Sometimes, it seems like the world is against you. It might be that you’re just having a bad day or it might be that you’re just being paranoid. Of course, in rare circumstances, the world actually is against you and that certainly seems to be the case with Google this past week.
It’s no secret that Google is a really, really powerful company. They got this way by being the smartest, most driven business in the United States and serving the public with a great product at the right time with careful attention to detail. Well, much like the brainy kid who skews the curve on the test, the rest of the class doesn’t seem to enjoy Google’s success and it looks like there may be a line of companies looking to give Google a wedgie at recess.
Don’t believe me? Just take a look at this week’s links:
- Round 1: Google vs. Bing: Ever since the launch of Bing, Microsoft’s goal has been to cut into Google’s dominant market share in search. With Yahoo’s relationship with search seeming ambiguous at best, Bing may be Google’s biggest challenger in the battler for America’s queries. Well, Bing is throwing everything but the kitchen sink at Google, however, Google seems to be standing strong. As it turns out, the biggest obstacle for Bing is loyalty to Google, which has to be a huge thorn in Steve Ballmer’s side. The Christian Science Monitor, making its debut appearance in the Tues News, reports that despite a warmer feel and similar, even more helpful, search results, most users justified their desire not to switch to Bing with a proverbial, “Don’t wanna!” Tough luck for Bing; this round goes to Google. [Christian Science Monitor]
- Round 2: Google vs. Facebook: Facebook, apparently, thinks of itself quite differently than you or I think of it. When I hear “Facebook,” I think “social network.” When Facebookers hear their brand vocalized, they think “future lynchpin/hub/epicenter of the entire Internet.” Wired’s report of Facebook’s plans to usurp Google as the Internet’s top dog is an interesting read about one company’s bold and brazen goals for the future of the Web. To me, it sounds a little bit like Verne Troyer planning to knock out Mike Tyson, but hey, you can’t fault Facebook for their temerity. As much as I like using Facebook, we’ve seen too many social networks come and go over the years to give much credence to their plans just yet. After all, Google is raking in the cash through their ad network and Facebook has had serious trouble generating significant revenue through their ads of yet. Until we see Facebook put together a bankroll significant enough to fight Google for real, I’ll remain a skeptic that Facebook proves a legitimate threat to Google’s supremacy; this round goes to Google as well. [Wired.com]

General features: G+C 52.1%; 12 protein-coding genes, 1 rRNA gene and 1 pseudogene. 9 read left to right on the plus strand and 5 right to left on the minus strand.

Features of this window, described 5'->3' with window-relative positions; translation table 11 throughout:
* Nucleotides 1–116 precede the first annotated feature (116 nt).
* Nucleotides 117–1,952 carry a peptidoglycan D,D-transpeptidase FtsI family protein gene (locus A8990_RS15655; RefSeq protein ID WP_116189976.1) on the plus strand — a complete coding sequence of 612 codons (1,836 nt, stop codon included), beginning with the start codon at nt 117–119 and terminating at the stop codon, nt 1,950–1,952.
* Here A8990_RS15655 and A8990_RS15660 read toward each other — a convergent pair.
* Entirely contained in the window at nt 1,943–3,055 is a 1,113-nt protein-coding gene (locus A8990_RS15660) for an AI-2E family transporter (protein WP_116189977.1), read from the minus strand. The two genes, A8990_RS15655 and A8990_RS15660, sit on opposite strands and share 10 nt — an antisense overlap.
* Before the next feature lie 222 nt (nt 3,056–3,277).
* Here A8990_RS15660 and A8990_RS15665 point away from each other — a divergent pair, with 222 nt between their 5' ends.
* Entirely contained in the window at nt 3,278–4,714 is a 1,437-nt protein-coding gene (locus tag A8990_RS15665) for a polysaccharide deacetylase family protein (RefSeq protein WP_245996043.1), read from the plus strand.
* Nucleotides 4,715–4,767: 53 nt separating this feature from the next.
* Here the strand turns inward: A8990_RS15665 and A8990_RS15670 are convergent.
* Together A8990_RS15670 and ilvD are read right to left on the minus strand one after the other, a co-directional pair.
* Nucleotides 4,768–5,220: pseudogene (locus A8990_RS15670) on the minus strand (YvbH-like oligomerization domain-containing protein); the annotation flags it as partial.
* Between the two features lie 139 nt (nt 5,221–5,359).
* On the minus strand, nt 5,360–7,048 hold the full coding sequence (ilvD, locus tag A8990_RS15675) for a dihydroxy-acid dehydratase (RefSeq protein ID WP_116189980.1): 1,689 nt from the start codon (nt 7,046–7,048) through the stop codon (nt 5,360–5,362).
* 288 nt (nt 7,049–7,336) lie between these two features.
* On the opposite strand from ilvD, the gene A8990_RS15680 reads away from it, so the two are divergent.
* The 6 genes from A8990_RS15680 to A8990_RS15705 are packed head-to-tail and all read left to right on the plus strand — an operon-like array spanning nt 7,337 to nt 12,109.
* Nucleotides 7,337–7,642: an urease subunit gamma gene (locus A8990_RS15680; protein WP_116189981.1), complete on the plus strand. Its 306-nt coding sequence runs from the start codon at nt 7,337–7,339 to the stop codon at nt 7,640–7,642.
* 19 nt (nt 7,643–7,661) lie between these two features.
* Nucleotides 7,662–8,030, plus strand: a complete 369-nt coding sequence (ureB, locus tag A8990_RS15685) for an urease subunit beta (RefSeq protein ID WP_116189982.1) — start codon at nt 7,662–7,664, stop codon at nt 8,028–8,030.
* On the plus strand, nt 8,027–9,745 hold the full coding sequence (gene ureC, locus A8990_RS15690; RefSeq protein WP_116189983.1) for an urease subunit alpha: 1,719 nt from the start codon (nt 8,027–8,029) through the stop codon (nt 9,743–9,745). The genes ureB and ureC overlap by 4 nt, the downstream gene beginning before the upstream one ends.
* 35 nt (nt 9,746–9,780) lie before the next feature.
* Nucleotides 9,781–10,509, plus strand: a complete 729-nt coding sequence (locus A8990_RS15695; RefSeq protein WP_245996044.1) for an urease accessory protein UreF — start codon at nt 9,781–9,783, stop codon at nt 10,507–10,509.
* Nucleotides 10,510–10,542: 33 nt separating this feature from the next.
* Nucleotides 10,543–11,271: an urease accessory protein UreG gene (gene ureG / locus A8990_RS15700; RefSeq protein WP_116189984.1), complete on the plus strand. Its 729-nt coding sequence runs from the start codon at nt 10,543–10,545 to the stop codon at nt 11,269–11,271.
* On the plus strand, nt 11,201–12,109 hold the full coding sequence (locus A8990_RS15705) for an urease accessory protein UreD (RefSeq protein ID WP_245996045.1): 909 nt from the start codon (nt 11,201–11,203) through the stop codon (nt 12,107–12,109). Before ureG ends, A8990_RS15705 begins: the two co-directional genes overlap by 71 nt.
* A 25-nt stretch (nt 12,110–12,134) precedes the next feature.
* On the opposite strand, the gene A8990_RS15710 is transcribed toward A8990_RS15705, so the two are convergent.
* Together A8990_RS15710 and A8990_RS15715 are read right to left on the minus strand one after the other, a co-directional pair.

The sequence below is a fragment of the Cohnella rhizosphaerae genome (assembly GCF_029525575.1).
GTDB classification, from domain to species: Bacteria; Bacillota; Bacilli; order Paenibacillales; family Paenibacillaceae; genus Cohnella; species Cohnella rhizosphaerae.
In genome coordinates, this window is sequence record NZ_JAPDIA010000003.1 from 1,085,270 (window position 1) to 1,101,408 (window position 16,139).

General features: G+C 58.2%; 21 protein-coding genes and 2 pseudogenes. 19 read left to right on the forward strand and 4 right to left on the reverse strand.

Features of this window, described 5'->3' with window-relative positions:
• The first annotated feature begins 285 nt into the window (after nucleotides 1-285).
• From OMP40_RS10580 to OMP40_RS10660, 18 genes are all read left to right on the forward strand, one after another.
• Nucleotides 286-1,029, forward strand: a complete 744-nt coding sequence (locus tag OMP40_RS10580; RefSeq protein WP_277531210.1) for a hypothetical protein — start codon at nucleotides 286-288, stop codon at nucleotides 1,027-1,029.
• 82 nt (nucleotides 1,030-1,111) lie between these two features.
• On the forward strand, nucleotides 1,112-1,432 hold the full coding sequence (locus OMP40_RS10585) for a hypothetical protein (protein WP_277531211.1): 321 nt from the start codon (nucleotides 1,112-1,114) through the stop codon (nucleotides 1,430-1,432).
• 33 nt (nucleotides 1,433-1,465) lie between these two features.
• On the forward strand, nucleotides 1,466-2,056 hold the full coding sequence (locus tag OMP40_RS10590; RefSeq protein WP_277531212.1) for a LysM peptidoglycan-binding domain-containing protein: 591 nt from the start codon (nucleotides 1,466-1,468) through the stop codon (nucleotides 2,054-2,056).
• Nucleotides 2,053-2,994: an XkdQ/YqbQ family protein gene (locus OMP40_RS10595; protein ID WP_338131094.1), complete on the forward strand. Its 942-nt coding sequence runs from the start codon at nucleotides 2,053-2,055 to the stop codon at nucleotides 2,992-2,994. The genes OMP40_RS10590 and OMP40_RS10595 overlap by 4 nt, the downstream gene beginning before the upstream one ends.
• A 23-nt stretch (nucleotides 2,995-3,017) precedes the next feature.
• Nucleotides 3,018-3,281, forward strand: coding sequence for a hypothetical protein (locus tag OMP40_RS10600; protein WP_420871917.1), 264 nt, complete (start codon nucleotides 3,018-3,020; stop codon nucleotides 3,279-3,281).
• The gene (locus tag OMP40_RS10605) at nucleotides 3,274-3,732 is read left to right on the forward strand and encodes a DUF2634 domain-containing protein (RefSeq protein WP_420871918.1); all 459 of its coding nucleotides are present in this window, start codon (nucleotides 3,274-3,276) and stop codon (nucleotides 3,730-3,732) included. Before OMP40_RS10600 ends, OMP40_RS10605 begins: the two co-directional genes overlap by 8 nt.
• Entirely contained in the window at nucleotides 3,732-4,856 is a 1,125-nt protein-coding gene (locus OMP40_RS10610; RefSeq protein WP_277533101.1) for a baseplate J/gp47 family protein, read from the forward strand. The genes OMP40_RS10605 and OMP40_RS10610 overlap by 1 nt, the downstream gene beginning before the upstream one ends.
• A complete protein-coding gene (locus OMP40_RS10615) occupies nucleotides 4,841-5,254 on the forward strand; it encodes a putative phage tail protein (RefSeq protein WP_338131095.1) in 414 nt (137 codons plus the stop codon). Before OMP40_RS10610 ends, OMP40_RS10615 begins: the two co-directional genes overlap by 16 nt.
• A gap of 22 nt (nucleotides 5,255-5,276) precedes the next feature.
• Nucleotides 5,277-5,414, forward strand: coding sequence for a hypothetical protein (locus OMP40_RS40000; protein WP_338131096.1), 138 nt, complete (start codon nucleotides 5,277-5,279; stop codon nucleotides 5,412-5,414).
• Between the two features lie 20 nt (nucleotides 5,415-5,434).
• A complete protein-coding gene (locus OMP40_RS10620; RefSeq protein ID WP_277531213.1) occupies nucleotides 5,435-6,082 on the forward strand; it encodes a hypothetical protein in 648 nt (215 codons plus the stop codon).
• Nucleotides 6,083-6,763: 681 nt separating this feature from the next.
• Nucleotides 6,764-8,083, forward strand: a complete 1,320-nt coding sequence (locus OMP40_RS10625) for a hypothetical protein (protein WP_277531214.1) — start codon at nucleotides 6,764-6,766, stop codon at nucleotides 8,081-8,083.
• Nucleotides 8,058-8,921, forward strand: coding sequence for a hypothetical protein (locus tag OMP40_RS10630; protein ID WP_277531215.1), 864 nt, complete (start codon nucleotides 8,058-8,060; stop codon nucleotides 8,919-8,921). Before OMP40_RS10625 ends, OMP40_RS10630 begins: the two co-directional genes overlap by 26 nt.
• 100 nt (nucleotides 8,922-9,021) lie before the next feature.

- Round 3: Google vs. U.S. Government: Anti-trust may have nine letters and a hyphen in it but around Mountain View, CA where Google is located, it’s considered a four-letter word. The U.S. Government has been watching Google like a hawk ever since it rose to prominence by, you know, offering an awesome service, superior products and a drive for innovation unrivaled since the Thomas Edison. Never one to let the successful succeed without scrutiny and meddling, though, the U.S. Government has popped up again in an effort to challenge Google’s dominance. The New York Times reports that, this time, Google is arguing that it’s too small to be considered a monopoly. After all, it’s not like nobody’s ever heard of Yahoo, Bing, Ask, etc. it’s just that they prefer Google. As an advertising agency, I can tell you, first-hand, that Google also makes it much easier and more intuitive for those marketing their products and services through AdWords than does Yahoo or Microsoft. With the Google Reader, iGoogle, Google Maps and the dozens of other useful, free Google products, it’s no wonder that Google is so preferred by the people. Still, if anyone can take Google down, it’s the feds. This round is too close to call right now but I’ll be paying close attention as the situation develops. [NY Times]
And so, by decision, it looks like Google is going to make it out of this edition of the Tues News with the crown still firmly on its head. However, there were no knockouts in this fight. Anyone who thinks that Google will be top dog forever should simply look back on the dominant forces in technology over the last three decades. There was a time not too long ago that nobody thought that Microsoft could be challenged. Well, nowadays, many are saying the same thing about Google, even as it seems like everyone is against them.
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